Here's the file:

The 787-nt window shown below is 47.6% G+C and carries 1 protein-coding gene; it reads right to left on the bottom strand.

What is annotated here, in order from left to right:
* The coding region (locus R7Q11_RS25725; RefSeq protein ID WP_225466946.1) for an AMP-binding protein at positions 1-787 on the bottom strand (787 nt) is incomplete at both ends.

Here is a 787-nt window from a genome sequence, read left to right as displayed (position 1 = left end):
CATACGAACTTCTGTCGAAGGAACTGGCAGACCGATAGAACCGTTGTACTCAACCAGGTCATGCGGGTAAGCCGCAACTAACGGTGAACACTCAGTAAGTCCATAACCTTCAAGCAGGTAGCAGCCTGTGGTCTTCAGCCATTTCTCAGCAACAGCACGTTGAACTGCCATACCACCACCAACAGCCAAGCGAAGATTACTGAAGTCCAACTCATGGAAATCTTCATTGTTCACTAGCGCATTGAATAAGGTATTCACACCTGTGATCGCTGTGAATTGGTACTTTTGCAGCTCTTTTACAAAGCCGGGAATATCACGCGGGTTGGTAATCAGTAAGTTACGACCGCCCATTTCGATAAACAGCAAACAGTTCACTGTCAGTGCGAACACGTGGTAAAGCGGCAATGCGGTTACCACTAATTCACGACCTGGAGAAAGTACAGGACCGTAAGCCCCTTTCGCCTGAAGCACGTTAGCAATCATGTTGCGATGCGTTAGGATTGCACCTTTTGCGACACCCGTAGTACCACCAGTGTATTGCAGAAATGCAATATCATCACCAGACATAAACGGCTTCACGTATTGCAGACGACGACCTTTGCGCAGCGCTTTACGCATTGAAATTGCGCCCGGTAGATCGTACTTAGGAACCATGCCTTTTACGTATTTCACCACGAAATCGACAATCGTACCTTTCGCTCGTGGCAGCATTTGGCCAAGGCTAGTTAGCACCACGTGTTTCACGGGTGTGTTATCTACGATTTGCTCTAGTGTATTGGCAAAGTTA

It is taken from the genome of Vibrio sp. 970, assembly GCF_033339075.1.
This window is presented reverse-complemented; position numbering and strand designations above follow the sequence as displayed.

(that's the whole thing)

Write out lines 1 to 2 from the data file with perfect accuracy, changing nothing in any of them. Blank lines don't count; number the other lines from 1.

The 787-nt window shown below is 47.6% G+C and carries 1 protein-coding gene; it reads right to left on the bottom strand.

What is annotated here, in order from left to right: